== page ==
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An Object 90 Miles Wide May Have Struck Jupiter’s Planet-Sized Moon Ganymede Say Scientists

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Science An Object 90 Miles Wide May Have Struck Jupiter’s Planet-Sized Moon Ganymede Say Scientists Jamie Carter Senior Contributor Opinions expressed by Forbes Contributors are their own. I inspire people to go stargazing, watch the Moon, enjoy the night sky May 24, 2022, 08:00pm EDT | Share to Facebook Share to Twitter Share to Linkedin Jupiter planet and satellite Ganymede in the outer space. 3d render getty The troughs that dominate the surface of the solar system’s largest moon Ganymede may have been caused by a collision with a massive object up to 90 miles/150 kilometers wide.

That’s according to a new paper published on pre-print service arxiv. org by Japanese scientists. If the theory is true then it’s the largest impact structure identified so far in the solar system.

Ganymede is the largest of Jupiter’s estimated 79 moons and bigger than both dwarf planet Pluto and the planet Mercury. Its diameter is 3,273 miles/5,268 kilometers. It’s the only moon we know that has a magnetic field.

It also has an atmosphere and is suspected of having an underground saltwater ocean. Ganymede, The Jupiter’S Moon, A Close-Up Of Ganymede’S Surface Taken On May 20, 2000, By The Galileo . .

. [+] Spacecraft Shows A Region Of Diverse Terrain About 55 Miles (90 Kilometers) Long. (Photo By Encyclopaedia Britannica/UIG Via Getty Images) Universal Images Group via Getty Images Ganymede’s surface is pock-marked, grooved and patterned.

The paper argues that the furrows across its surface are part of a a concentric system of tectonic troughs. “If this multi-ring structure is of impact origin, this is the largest impact structure identified so far in the solar system,” reads the paper. “The estimate of the impactor size is difficult, but an 150km-radius impactor is consistent with the observed properties of furrows.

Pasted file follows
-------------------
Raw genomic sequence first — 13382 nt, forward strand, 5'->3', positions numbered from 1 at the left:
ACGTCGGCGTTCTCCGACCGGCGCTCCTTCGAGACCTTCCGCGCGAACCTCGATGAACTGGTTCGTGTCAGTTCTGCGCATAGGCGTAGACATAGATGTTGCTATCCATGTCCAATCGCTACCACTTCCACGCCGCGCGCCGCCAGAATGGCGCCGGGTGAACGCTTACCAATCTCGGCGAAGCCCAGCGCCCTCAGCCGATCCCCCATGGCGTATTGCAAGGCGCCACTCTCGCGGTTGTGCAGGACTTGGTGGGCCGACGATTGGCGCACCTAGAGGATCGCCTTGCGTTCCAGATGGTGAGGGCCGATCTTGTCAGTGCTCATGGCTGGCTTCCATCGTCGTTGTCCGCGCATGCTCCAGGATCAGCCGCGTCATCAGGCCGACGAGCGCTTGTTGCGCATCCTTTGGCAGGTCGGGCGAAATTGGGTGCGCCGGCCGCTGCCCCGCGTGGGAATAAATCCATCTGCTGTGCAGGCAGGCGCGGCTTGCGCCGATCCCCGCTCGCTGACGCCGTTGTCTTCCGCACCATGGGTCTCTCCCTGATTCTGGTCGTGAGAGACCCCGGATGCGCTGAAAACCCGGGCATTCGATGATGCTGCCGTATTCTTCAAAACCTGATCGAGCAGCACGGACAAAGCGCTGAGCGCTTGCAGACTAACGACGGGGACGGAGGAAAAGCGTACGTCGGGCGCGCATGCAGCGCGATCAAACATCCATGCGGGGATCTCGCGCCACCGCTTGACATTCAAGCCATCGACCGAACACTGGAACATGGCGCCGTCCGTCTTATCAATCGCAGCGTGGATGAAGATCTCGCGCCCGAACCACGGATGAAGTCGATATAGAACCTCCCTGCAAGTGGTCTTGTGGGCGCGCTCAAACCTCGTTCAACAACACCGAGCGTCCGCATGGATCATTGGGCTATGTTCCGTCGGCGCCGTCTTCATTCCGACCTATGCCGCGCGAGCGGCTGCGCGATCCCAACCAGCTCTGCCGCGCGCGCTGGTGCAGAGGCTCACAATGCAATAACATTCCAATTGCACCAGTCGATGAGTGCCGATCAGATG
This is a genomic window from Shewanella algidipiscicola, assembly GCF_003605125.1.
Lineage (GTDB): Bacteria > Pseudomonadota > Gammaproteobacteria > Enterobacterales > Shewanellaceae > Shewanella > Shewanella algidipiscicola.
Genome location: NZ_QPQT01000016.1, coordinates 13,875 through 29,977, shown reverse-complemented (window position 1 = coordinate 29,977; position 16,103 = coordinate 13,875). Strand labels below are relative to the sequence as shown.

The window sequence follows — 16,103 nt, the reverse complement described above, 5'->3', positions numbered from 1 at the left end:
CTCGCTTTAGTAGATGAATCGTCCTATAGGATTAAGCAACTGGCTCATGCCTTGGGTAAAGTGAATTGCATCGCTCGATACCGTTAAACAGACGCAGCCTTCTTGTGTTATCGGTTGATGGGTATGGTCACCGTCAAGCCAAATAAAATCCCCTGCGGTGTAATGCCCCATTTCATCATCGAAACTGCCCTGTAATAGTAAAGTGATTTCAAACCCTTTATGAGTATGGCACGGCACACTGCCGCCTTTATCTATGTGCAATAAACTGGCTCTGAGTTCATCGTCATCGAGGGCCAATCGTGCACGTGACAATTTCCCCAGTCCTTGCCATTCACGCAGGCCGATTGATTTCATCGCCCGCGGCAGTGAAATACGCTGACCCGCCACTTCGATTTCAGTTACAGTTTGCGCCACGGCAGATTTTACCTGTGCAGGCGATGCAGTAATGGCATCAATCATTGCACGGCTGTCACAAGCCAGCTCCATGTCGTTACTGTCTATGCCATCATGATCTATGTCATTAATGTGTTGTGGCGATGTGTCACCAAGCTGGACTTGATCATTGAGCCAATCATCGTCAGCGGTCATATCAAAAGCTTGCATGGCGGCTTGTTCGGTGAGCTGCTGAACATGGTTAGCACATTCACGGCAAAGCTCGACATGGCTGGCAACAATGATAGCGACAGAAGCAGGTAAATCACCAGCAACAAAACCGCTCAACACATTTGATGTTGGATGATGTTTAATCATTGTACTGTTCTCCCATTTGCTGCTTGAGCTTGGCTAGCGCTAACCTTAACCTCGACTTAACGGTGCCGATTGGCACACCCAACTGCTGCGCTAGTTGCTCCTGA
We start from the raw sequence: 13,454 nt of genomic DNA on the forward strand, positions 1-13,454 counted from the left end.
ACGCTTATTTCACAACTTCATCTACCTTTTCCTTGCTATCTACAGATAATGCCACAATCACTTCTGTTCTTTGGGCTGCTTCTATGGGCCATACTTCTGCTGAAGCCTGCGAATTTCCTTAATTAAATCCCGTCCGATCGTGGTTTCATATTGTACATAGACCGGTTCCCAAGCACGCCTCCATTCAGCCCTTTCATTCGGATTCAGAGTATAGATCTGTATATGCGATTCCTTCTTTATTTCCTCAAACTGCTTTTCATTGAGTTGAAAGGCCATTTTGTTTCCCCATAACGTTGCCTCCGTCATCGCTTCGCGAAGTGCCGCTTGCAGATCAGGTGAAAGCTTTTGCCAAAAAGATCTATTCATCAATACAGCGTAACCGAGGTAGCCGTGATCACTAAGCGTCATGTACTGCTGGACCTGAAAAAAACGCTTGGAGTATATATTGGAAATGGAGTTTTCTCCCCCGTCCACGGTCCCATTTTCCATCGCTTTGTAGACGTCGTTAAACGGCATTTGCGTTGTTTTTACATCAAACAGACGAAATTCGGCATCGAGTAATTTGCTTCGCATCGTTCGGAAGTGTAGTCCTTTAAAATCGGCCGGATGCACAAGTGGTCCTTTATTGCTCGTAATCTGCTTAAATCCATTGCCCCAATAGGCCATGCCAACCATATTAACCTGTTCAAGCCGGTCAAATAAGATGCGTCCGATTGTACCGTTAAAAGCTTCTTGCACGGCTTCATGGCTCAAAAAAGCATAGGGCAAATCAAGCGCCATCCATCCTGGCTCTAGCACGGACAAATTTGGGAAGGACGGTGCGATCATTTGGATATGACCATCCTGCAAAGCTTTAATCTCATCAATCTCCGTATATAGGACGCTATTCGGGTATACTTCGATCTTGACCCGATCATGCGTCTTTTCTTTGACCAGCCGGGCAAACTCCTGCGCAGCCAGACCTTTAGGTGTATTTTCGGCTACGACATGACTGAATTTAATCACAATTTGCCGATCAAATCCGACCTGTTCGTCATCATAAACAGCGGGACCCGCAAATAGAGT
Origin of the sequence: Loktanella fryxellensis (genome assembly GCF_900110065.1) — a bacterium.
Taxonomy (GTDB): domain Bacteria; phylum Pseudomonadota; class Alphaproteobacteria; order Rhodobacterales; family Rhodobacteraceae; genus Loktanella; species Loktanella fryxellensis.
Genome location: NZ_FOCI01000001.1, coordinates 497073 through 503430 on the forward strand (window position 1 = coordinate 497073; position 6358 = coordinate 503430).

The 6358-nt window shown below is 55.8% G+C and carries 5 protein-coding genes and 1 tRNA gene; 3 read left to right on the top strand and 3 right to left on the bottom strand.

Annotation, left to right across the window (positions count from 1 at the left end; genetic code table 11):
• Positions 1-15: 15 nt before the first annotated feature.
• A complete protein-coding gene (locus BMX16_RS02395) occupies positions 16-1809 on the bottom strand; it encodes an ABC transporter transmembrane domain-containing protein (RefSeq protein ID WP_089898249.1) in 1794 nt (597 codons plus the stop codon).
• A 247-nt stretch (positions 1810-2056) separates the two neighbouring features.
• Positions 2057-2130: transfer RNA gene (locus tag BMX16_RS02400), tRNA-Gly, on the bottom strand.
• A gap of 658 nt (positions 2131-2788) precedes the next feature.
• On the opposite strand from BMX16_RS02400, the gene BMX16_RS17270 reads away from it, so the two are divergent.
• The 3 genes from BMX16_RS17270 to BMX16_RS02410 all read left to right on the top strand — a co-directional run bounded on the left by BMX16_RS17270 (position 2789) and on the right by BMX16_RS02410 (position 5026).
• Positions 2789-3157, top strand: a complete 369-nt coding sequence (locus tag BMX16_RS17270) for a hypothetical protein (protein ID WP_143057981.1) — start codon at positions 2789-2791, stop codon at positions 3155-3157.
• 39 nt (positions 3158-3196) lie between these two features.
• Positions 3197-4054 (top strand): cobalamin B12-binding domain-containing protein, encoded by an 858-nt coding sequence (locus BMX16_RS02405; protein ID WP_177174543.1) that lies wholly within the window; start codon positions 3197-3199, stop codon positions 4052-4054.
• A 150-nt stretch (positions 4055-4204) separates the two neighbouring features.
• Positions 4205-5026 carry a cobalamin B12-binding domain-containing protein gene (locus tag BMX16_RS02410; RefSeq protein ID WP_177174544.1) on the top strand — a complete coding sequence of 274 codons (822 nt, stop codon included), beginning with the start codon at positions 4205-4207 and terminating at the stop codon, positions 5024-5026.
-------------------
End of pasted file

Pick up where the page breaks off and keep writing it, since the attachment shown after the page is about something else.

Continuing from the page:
” The scientists used images taken in 1979 by NASA’s Voyager 1 and 2 probes as well as in images taken by NASA’s Galileo spacecraft, which orbited Jupiter between 2001 and 2003. NASA’s Juno spacecraft photographed Ganymede during a close flyby in June 2021 . MORE FOR YOU New Research Finds A Connection Between Domestic Violence And These Two Personality Disorders This Scientist Helps Andean Forests And Ecuador’s Women In STEM Exceptional Fossil Preservation Suggests That Discovering Dinosaur DNA May Not Be Impossible This image of Ganymede was obtained by NASA’s Juno Spacecraft JunoCam imager during a flyby of the .

. . [+] icy moon on 7 June 2021.

NASA/JPL-Caltech/SwRI/MSSS The theory could be confirmed by future explorations of Jupiter’s icy moons, most notably by the European Space Agency’s JUICE (Jupiter Icy moon Explorer) mission. JUICE is scheduled to launch between April 5-25, 2023 on an Ariane 5 rocket from Europe’s Spaceport in French Guiana, South America. It will arrive in 2031 and spend three and a half years examining two of Jupiter’s other moons Europa and Callisto before going into orbit of Ganymede in September 2032.

It will become the first spacecraft to orbit a moon other than Earth’s Moon. Wishing you clear skies and wide eyes. Follow me on Twitter or LinkedIn .

Check out my website or some of my other work here . Jamie Carter Editorial Standards Print Reprints & Permissions.


From: forbes
URL: https://www.forbes.com/sites/jamiecartereurope/2022/05/24/an-object-90-miles-wide-may-have-struck-jupiters-planet-sized-moon-ganymede-say-scientists/

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